Compromise or Catastrophe? Latest Lucas Museum Plan Saves Parking Lot, Destroys Lakeside Center

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Once again, the Chicago Sun-Times is out in front on the controversy over the proposed Lucas Museum of Narrative Art, planned for Chicago’s lakefront. The newspaper reports that Mayor Rahm Emanuel wants to demolish the McCormick Place Lakeside Center, and build the new museum on its foundations.

Rahm is eager to move the project forward because Hollywood director George Lucas is getting itchy feet. There are reports that he’s considering moving the $700 million museum project to Los Angeles if Chicago can’t get its act together.

Mr. Lucas is willing to pay for the cost of building the museum, if the city ponies up the land. The city originally wanted the museum to replace a parking lot near Soldier Field. But that notion is tied up in the courts by Friends of the Park, which believes using the parking lot for a museum sets a precedent for using public lakefront land for a private purpose.

McCormick Place - Chicago, Illinois - July, 2009 - 008aThe 300,000 square-foot Lakeside Center opened in 1971 as a replacement for the original 1960 convention hall which burned down just seven years after it opened. The new building was designed by Gene Summers of C.F. Murphy and Associates. Its design and location has been the subject of some controversy over the years. While Mr. Summers has a pedigree which includes working in Mies van der Rohe’s office, the building has been criticized for being too big, too dark, and isolating the South Loop neighborhood from Lake Michigan.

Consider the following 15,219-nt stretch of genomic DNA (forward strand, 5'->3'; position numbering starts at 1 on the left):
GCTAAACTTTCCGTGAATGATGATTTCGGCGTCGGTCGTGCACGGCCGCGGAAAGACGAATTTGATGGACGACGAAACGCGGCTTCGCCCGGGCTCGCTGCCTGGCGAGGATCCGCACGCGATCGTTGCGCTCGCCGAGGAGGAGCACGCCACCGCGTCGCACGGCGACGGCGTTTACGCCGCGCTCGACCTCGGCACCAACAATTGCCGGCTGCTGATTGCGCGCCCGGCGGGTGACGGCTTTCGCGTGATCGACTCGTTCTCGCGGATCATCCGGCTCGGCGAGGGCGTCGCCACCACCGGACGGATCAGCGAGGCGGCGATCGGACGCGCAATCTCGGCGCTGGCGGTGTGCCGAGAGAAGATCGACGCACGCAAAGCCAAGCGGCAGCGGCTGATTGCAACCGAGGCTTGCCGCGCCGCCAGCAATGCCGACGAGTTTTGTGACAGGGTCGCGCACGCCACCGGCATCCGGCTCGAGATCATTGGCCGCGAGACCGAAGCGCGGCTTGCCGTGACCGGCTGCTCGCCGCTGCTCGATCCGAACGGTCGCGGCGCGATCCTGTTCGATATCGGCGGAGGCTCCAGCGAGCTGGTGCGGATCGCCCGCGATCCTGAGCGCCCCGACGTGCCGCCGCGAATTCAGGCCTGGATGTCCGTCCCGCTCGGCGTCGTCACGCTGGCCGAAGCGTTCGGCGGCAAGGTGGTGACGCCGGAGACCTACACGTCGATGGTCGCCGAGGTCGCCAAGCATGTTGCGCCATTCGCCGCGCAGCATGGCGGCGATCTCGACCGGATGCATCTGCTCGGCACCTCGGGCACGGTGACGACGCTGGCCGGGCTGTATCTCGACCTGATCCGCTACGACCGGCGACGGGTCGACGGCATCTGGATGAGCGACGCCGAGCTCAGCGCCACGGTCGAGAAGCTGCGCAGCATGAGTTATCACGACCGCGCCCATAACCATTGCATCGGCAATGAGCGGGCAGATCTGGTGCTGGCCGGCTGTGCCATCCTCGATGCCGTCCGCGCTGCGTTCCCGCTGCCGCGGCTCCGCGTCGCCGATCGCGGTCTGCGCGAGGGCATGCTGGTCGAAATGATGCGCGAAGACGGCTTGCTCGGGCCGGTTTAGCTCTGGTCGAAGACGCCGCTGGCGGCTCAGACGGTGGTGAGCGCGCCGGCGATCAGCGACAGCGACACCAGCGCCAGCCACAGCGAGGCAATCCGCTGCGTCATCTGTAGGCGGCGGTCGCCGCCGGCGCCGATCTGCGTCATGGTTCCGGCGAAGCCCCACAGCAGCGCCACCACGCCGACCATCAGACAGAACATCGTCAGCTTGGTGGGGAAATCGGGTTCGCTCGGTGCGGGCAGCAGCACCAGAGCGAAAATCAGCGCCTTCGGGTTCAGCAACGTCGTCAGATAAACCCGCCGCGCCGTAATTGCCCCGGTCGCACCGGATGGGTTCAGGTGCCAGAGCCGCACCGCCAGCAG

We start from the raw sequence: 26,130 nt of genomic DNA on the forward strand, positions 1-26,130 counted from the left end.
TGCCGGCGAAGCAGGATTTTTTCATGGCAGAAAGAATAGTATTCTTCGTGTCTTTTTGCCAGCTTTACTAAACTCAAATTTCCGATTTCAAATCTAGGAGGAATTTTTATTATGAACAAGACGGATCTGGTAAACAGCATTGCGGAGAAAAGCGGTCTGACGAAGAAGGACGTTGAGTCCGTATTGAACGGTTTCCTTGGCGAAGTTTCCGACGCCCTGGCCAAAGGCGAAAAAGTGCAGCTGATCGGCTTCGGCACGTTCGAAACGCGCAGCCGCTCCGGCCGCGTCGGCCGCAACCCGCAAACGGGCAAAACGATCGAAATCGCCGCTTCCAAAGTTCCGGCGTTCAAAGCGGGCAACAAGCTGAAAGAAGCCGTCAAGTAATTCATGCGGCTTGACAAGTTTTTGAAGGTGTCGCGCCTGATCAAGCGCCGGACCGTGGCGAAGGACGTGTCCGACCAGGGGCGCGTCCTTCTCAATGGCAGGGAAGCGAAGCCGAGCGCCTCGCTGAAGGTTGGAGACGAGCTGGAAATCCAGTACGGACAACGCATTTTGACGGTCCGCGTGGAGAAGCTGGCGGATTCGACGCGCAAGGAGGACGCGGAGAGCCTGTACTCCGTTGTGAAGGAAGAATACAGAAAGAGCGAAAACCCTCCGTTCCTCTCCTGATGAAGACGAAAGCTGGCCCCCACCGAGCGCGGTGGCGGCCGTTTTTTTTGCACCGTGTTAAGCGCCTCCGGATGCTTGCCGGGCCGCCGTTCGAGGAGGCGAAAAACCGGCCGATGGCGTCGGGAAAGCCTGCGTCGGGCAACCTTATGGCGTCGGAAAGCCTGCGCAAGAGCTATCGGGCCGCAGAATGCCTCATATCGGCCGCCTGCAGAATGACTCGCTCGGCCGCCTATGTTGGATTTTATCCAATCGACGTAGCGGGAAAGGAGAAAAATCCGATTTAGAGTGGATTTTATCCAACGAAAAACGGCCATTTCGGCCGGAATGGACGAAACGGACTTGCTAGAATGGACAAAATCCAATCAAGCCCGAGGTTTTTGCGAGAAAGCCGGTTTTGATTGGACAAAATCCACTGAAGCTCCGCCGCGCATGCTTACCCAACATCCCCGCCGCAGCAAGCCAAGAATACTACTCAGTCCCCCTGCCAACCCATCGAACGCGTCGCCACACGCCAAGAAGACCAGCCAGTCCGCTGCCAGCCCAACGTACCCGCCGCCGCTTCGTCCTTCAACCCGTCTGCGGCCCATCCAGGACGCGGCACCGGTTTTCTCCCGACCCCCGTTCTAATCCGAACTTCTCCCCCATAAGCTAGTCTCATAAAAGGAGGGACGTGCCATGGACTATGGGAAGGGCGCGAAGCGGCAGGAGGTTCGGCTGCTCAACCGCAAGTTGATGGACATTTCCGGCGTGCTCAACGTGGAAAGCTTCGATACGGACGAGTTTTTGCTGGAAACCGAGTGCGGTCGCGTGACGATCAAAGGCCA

The Sun-Times report includes two upsides for replacing the Lakeside Center with the Lucas Museum. First, it reduces the overall cost of the museum because some of the infrastructure from the current convention building could be reused. And second, it would create an additional 12 acres of parkland along the lakefront. Far more additional green space than would be created by removing the Soldier Field parking lot.

So far, the organization that has apparently scuttled the original Lucas Museum plan hasn’t dismissed the mayor’s new proposal out of hand. Lauren Moltz, of Friends of the parks issued this statement:

“Friends of the Parks appreciates that the City of Chicago finally reached out to us yesterday with the mayor’s new idea for the Lucas Museum. We will discuss and analyze this new information while we review the discovery materials we also just received from the City this week. Friends of the Parks will continue in our commitment to preserve, protect, promote and improve the use of our parks and in our historic role in upholding the principles that have fostered the jewel of a lakefront that we all enjoy.”

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Location: 2301 South Lake Shore Drive, South Loop

Author: Editor

Editor founded the Chicago Architecture Blog in 2003, after a long career in journalism. He can be reached at

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